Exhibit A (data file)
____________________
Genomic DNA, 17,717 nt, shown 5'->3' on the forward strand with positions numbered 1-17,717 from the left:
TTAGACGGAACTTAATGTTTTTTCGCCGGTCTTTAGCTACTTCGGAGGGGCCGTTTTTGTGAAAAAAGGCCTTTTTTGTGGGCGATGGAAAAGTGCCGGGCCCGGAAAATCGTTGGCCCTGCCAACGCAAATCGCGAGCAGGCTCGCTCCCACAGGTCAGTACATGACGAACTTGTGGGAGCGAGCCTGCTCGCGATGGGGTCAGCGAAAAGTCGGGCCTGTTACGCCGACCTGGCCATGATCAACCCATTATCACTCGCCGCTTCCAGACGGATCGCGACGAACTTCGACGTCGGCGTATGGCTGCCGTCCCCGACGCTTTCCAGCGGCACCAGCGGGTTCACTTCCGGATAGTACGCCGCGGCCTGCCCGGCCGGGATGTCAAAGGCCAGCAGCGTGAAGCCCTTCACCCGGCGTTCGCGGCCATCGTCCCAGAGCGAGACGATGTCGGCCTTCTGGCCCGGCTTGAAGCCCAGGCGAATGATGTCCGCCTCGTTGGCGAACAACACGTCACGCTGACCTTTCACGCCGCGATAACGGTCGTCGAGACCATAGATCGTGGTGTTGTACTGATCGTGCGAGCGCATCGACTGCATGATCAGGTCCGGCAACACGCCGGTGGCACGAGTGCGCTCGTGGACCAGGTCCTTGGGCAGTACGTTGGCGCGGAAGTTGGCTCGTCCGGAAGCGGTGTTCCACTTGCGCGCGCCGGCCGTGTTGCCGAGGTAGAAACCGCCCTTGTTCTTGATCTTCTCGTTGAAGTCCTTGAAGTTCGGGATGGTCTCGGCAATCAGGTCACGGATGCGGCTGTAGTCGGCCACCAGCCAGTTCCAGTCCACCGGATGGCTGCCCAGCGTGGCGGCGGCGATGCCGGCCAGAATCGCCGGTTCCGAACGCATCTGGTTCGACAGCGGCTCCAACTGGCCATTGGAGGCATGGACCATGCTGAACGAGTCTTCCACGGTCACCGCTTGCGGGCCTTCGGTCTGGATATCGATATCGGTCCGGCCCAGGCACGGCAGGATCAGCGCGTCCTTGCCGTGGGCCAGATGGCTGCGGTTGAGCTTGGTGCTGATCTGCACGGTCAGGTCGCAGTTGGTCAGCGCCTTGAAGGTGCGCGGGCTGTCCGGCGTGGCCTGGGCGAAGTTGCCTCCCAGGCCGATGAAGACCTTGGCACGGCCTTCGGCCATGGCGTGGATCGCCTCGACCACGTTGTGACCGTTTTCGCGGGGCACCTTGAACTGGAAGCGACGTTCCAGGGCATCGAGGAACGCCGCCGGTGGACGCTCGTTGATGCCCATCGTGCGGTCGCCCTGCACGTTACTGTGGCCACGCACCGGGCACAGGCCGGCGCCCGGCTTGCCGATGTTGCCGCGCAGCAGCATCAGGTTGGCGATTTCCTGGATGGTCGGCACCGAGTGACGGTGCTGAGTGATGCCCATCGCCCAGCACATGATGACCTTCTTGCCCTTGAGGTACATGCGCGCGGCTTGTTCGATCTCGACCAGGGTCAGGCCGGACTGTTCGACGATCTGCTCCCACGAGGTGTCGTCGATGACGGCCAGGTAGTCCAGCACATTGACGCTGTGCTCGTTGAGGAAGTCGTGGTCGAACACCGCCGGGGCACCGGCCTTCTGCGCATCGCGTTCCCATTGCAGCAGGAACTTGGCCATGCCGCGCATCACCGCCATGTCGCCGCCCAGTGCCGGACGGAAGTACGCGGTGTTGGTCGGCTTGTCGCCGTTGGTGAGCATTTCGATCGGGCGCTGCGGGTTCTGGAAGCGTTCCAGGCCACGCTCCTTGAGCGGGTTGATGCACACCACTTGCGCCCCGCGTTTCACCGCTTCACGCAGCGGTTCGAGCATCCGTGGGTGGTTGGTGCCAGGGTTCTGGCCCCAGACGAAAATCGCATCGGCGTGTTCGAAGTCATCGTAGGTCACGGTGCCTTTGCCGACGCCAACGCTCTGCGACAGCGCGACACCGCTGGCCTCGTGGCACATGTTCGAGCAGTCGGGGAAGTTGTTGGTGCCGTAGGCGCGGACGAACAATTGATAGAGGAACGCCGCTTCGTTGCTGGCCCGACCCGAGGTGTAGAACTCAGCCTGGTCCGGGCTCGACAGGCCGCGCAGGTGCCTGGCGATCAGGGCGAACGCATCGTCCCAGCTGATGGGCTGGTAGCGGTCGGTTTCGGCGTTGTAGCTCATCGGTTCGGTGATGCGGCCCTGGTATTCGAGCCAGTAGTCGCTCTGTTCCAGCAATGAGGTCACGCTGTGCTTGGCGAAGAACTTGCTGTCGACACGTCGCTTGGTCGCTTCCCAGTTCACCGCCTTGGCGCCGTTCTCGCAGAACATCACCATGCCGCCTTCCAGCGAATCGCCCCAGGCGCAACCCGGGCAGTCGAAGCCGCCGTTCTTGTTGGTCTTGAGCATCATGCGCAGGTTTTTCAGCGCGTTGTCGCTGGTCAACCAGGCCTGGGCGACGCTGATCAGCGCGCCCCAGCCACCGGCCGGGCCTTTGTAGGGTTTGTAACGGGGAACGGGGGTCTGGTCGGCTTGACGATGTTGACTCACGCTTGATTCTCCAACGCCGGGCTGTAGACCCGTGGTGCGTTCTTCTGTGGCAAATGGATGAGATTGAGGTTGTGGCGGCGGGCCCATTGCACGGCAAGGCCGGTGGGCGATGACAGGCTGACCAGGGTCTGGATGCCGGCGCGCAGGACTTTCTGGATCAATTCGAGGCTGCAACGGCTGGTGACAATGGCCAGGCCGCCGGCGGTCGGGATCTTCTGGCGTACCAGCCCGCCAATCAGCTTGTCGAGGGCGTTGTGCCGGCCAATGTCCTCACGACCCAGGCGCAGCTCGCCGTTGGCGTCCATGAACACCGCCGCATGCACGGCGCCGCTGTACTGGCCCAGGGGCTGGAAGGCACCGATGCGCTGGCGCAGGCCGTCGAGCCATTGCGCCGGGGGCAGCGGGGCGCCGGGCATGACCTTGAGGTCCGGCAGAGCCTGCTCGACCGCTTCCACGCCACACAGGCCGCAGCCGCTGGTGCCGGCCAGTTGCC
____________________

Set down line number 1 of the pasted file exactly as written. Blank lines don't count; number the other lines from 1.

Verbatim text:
Genomic DNA, 17,717 nt, shown 5'->3' on the forward strand with positions numbered 1-17,717 from the left: